What is a Chiari malformation?
A Chiari malformation is a problem in which a part of the brain at the rear of the skull bulges through a normal opening (foramen magnum) in the skull where it joins the spinal canal. This puts pressure on parts of the brain and spinal cord, and can cause mild to severe symptoms. In most cases, the problem is present at birth (congenital).
There are several types of Chiari malformations, but type I (CM-I) is the most common type. In type I, part of the cerebellum bulges through the foramen magnum. This type is most often congenital (also called primary CM-I), but is often not found until a child is a teen or young adult. In rare cases, this type may also develop later in life. This is known as acquired or secondary CM-I.
What causes a Chiari malformation type I?
The exact cause of a congenital Chiari malformation type I is not known. A problem during fetal growth may cause the defect. It may be caused by contact with harmful substances during pregnancy. Or it may be linked with genetic problems that run in families.
An acquired Chiari malformation type I happens to a person after birth. It is caused by excess leaking of spinal fluid from the lower back (lumbar) or chest (thoracic) areas of the spine. This can happen because of an injury, contact with harmful substances, or an infection.
What are the symptoms of a Chiari malformation type I?
Your child may not have any symptoms. Or symptoms may develop slowly over time. Most children don't have symptoms until they are teens or young adults.
The most common symptoms are headaches or pain in the back of the head or neck. The headaches and pain are made worse by coughing, laughing, or sneezing.
Your child may also have other symptoms of a Chiari malformation type I, such as:
Hoarseness or trouble speaking
Rapid, back and forth eye movements (nystagmus)
Periods of not breathing during sleep (sleep apnea)
Weakness or abnormal movements
Trouble with balance
Abnormal shape of the spine (scoliosis)
Your child may also have a pocket of fluid in the spinal cord or brain stem. This is called a syrinx. A syrinx can cause trouble walking or pain in the arms or legs.
How is a Chiari malformation type I diagnosed?
In a child with no symptoms, the defect may be found when imaging tests are done for other reasons. For a child with symptoms, the health care provider will ask about your child's medical history and give your child a physical exam. He or she may refer your child to a specialist.
Imaging tests are done to detect a Chiari malformation type I. Your child may have 1 or more of these tests:
MRI. This test is the one most often used to diagnose Chiari malformations. It uses large magnets and a computer to make detailed pictures of the inside of the body.
CT scan. This test uses a series of X-rays and a computer to create detailed pictures of the inside of the body. A CT scan is more detailed than a regular X-ray.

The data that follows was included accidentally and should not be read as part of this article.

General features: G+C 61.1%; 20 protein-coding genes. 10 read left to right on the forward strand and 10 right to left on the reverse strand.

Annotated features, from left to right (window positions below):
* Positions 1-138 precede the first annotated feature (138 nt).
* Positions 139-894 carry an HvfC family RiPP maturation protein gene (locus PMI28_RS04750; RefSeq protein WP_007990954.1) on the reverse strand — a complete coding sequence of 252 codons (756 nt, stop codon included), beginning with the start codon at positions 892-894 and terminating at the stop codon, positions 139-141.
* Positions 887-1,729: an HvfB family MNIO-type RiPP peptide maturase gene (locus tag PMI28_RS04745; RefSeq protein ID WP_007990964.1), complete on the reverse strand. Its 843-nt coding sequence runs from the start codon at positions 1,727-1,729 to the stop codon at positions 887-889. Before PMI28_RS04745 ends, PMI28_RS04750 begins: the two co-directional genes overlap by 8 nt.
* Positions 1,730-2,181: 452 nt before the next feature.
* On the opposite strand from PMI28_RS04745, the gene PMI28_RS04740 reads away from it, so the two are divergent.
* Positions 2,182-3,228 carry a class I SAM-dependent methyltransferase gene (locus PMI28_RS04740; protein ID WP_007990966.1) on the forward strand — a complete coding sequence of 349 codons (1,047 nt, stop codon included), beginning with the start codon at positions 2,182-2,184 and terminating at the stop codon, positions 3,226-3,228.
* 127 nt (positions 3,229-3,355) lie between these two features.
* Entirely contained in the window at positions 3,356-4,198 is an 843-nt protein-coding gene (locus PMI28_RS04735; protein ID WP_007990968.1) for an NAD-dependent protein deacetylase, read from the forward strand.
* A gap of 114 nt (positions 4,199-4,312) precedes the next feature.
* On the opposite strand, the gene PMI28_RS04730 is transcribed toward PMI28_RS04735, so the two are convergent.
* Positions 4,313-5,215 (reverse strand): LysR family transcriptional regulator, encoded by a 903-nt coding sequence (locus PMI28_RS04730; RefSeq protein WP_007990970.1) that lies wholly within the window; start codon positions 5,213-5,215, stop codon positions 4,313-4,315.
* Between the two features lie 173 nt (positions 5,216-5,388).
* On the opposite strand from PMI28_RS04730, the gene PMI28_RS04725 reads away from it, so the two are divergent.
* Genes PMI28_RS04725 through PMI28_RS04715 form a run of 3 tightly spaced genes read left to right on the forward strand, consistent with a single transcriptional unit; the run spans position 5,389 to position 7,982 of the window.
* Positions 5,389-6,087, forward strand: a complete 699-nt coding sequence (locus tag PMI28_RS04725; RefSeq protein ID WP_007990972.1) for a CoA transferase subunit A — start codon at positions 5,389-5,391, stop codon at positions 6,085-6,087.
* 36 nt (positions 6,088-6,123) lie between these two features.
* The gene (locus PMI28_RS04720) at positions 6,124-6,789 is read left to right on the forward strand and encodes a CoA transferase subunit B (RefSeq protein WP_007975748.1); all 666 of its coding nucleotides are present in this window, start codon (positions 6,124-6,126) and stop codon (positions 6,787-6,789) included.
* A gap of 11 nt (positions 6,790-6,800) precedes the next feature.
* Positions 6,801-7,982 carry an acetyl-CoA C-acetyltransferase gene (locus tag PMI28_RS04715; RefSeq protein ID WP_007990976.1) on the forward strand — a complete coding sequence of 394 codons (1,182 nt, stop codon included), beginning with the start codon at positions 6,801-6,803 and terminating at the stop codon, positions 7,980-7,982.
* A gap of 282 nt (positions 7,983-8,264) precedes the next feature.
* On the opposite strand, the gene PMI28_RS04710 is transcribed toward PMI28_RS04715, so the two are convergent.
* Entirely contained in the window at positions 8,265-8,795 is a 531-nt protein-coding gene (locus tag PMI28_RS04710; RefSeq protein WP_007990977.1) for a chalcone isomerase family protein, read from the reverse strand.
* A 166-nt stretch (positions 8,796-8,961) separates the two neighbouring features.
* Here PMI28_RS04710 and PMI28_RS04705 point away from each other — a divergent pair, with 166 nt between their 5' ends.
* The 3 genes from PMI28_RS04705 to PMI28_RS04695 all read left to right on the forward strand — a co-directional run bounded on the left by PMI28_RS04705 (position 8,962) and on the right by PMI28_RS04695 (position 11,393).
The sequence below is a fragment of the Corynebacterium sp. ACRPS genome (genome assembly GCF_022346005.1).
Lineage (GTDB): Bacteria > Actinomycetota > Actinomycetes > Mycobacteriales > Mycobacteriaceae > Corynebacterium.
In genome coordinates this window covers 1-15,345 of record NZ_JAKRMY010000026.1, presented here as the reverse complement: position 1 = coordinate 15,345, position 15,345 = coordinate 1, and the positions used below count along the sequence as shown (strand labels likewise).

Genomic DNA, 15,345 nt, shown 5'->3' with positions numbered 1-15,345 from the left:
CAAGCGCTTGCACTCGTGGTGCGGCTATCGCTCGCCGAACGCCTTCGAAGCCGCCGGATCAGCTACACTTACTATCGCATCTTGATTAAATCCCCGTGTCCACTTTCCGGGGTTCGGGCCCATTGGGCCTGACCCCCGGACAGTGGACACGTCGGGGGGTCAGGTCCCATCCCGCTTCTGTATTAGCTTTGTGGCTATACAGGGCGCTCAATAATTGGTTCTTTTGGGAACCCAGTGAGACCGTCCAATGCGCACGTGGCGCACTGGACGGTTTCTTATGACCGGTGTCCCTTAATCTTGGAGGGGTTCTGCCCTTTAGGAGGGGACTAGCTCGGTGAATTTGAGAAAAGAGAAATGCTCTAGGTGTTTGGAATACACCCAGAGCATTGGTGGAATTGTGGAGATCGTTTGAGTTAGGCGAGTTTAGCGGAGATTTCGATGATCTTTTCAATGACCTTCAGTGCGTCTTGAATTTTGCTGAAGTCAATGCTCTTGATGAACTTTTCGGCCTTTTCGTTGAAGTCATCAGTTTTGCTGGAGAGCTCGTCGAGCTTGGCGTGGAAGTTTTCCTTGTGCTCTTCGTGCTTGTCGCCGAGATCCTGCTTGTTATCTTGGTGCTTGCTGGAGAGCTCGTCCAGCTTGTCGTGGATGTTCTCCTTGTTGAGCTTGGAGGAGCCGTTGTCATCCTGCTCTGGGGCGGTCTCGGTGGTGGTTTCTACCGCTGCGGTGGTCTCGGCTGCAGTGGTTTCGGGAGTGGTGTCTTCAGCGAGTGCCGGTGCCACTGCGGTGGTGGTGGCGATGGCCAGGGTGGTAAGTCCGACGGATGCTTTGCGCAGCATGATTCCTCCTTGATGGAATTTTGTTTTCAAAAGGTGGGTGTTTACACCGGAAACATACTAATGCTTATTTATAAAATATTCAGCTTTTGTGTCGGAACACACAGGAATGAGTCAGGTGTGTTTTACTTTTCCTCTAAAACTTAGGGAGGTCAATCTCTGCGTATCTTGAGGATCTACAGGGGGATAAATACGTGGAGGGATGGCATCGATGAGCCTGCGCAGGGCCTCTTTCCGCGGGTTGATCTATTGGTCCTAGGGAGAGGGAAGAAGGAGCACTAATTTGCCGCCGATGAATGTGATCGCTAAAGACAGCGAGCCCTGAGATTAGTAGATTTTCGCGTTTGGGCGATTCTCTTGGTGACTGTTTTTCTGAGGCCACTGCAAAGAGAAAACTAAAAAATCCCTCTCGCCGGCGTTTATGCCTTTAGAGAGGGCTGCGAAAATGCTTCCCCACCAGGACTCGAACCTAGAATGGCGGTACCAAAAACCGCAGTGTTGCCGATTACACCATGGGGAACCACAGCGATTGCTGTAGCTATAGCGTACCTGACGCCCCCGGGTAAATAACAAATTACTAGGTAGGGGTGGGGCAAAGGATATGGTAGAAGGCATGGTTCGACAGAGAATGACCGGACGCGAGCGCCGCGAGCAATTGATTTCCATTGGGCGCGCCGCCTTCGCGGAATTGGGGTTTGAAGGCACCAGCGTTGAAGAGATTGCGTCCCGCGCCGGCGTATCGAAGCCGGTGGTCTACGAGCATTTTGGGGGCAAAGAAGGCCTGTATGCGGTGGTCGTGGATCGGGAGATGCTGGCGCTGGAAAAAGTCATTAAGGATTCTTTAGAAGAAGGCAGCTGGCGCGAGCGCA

How is a Chiari malformation type I treated?
Your child may be treated by neurologists and neurosurgeons. These are experts in brain and spinal cord problems. Treatment will depend on your child’s symptoms, age, and general health. It will also depend on how severe the condition is.
With no symptoms. Your child’s health may be watched closely. This may include frequent physical exams and MRI tests.
With symptoms. Your child's health care provider may prescribe medicines to reduce pain. Or he or she may advise decompression surgery. This is done to relieve pressure on the brain, or to restore the flow of spinal fluid.
With few or no symptoms, but a syrinx. Your child's health care provider may suggest close monitoring of the defect with a special type of MRI called cine phase contrast. This helps look for blocked spinal fluid flow. Your child may need surgery, based on the MRI results or if symptoms get worse.
With signs of sleep apnea. Your child may need a sleep study. In this test, your child will be monitored during sleep to look for problems. A sleep study can also help the health care provider decide on additional treatment.
What are the complications of a Chiari malformation type I?
Complications of a Chiari malformation type I can include:
Development of syrinx
Permanent damage to muscles or nerves
Carefully watching for changes in your child’s health can help prevent complications. This helps to make sure that treatment is done early.
How is a Chiari malformation type I managed?
It is hard for health care providers to predict how a Chiari malformation type I will affect a child’s long-term health. Your child may not have any changes caused by the defect. Or he or she may have worsening neurological problems. Your child’s health will be closely watched. This will include with frequent physical exams and imaging tests such as MRI. There is ongoing research as to how to best manage Chiari malformations.
When should I call my child's health care provider?
Call your child's health care provider if you notice any changes in your child. Be sure to call if you notice problems with:
Walking or moving
Key points about Chiari malformation type I
With a Chiari malformation, the lower part of the brain dips down through a normal opening at the bottom of the skull. In some cases, more brain tissue also dips down through this opening.
In most cases, the problem is present at birth (congenital).
There are several types of Chiari malformations. Type I is the most common type.
Your child may not have symptoms. If symptoms occur, the most common ones are headaches or pain in the back of the head or neck. The headaches and pain are made worse by coughing, laughing, or sneezing.
Your child may also have a pocket of fluid in the spinal cord or brain stem. This is called a syrinx.
Imaging tests are done to detect a Chiari malformation type I. Your child may have an MRI or a CT scan.